Metallurgic analysis of steel plates recovered from the Titanic showed it was substandard and contained too much slag (impurities) making it brittle at low temperatures.
Other investigations also showed that the rivets that held the hull plates together were also substandard. Some investigative work also revealed that the designers decided to use iron rather than steel rivets at the hull and stern and only use steel rivets for the central section where stresses were expected to be greatest. While it that might be true for a ship flexing in stormy conditions it is not true for the impact of iceberg at the hull section. Production pressures caused by a shortage of rivets, resulted in the builders obtaining rivet iron from smaller forges with less skill and experience than the regular suppliers. There is also a suggestion that there was a shortage of skilled riveters and that the company possibly used some less skilled and experienced riveters to make up the numbers.
Add to that, bulkheads that did not extend all the way up to the deck so that compartments could not be isolated from each other once the ship was tilted significantly, a captain that was more interested in breaking speed records than safety, lookouts who had their binoculars confiscated in case they used them to spy on ladies on the deck below, locking gates between decks to make sure the lower class passengers could not escape and impede the escape of the higher class passengers on the upper decks, insufficient numbers of lifeboats and ....... basically a long list of bad decisions, inepitude, incompetence and shame on the part of the Titanic company.
the steel used to make the titanic was called seimens-Martins formula steel plating and was later proven AFTER the titanic sunk to have been become brittle in the temperatures of the Atlantic ocean
The rivets were supposedly made of substandard iron.
They made it more heavy and the tried to make it injectable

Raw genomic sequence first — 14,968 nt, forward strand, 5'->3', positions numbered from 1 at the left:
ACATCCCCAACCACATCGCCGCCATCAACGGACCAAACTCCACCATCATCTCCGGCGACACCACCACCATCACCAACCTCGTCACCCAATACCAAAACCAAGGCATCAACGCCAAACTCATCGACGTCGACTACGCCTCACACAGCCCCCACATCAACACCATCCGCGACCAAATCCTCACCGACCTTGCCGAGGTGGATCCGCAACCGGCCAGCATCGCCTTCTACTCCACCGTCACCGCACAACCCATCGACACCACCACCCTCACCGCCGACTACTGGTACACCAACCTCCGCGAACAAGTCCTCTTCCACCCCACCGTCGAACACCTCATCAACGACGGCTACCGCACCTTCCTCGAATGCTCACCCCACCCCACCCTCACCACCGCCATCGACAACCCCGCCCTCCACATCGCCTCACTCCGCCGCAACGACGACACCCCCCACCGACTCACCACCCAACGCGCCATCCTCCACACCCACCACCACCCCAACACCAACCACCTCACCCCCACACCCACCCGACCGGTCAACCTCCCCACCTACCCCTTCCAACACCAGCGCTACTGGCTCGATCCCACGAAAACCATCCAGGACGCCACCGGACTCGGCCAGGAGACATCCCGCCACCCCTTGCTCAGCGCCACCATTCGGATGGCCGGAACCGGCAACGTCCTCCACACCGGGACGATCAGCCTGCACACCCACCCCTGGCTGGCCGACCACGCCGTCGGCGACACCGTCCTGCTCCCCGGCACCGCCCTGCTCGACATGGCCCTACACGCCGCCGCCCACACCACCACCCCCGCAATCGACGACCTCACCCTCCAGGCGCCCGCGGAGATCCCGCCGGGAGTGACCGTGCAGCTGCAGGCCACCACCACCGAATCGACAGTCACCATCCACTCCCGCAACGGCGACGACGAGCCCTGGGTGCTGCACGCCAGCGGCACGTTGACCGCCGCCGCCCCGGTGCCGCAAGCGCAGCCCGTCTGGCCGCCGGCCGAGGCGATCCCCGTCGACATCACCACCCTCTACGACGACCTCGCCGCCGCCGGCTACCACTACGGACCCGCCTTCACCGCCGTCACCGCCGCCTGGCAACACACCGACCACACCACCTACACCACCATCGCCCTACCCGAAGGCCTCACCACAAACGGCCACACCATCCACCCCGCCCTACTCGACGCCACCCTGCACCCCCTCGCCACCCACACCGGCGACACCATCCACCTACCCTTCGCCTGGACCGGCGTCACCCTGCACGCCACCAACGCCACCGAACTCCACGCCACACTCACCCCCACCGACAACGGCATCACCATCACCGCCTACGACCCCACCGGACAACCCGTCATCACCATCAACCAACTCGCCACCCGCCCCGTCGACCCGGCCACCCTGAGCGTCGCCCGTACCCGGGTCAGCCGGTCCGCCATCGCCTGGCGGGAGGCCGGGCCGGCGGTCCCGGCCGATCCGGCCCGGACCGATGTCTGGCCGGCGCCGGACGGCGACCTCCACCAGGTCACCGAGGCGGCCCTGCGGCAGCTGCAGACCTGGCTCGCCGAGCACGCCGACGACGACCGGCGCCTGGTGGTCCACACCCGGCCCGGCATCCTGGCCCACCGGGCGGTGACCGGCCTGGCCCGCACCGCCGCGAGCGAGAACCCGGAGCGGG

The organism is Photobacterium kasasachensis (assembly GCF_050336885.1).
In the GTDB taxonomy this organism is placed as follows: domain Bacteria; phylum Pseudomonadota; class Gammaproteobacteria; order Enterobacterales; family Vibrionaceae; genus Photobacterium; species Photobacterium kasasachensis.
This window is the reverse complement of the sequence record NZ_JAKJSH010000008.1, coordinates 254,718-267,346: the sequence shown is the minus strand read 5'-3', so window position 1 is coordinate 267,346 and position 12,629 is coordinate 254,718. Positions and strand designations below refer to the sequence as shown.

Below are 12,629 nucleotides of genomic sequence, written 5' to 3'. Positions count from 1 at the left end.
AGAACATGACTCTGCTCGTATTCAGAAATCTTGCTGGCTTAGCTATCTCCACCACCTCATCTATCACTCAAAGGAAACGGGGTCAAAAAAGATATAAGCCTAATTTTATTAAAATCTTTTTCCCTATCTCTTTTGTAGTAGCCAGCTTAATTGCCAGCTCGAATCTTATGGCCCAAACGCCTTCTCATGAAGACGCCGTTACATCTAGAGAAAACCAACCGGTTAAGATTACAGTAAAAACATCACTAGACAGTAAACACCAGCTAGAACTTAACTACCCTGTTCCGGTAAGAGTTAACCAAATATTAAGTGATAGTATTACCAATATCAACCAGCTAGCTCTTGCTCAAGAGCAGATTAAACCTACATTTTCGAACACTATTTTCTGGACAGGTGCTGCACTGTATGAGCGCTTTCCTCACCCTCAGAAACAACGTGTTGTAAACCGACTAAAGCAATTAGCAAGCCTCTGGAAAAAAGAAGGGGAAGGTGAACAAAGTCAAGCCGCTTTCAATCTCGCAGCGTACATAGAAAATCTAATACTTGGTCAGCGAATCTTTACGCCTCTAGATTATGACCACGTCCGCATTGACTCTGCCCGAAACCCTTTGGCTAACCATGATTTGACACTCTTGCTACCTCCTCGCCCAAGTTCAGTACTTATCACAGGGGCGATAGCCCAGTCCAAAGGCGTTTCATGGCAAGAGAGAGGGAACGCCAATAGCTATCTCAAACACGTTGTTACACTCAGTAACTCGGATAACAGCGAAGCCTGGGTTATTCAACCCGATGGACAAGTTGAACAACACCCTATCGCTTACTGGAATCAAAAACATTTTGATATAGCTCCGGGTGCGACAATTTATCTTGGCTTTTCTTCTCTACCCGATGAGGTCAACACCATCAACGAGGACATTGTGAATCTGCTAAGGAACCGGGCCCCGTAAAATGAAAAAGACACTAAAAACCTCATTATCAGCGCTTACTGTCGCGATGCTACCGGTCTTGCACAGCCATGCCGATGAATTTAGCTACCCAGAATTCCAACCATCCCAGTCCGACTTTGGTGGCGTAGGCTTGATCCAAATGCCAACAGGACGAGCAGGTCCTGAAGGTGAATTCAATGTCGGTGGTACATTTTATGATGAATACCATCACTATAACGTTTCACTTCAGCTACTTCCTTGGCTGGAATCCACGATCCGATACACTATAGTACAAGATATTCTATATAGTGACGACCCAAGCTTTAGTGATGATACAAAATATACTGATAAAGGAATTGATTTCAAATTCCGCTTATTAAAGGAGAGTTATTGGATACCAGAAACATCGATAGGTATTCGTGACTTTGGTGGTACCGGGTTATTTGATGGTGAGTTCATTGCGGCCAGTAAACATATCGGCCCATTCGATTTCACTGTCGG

Titanic, like Olympic, was built to last. While it is true that some rivets were tested and had a high level of slag, everything was still built at-or-above the standards of the time.
Yes, Titanic will continue to erode. The metal plates will buckle, one-by-one. The "rusticles" will multiply and the wreck will fall in on itself. The only thing left to wonder is "how long".
steelThe Titanic was (or is) largely constructed of steel, particularly the hull and all the internal bulkheads and decks. Her machinery spaces were filled with steel machinery (like boilers and the steam engines and shafts). She also had tons of wood, glass, fabrics and other materials used in her construction, particularly in the finish of the ship. The three screws (what some folks not familiar with things might call propellers) were fabricated of many, many tons of bronze.The bulk of Titanic is steel, which, as you know, is an alloy of iron and something on the order of about 1% carbon. Certainly a wide variety of construction materials were also used, but the hull and major structural elements were all steel. The massive screws (some call them propellers) were bronze, just to cite one example of "other" material used in construction.The hull of the titanic was made out of steelTitanic was built of iron, steel, and too much wood to pass today's fire codes.
Sea water corrodes metal, and the Titanic was made out of iron, so the entire ship is rusting out and slowly disintegrating. One day, the structure of the wreck will no longer be there
Many of the rivets were made with a large ratio of slag but they were originally above high-grade so, even diluted, they were still regulation-strength.
The rivets in the titanic were made of iron.
It hit an iceberg and made a hole
No. It was made of iron and steel like other ships of that era.
Titanic was built of iron, steel, and too much wood to pass today's fire codes.
Titanic was built in Belfast, Ireland, in the dockyards of Harland & Wolff. She was made of iron, steel, and too much wood to pass today's safety codes.
A Girl because In the movie the Guy who made the Titanic said "She's made of Iron Sir and I'm sure she can't Sink".
Mostly steel. And since welding was new at the time it was held together by rivets made of iron and steel.
Titanic was built mostly of steel, iron, and wood. Actually too much wood for todays fire codes.
Its density. The iron that the Titanic was constructed of was denser than that of the water surrounding it; when there was not enough displacement and upforce to balance the downforce, the ship sinks.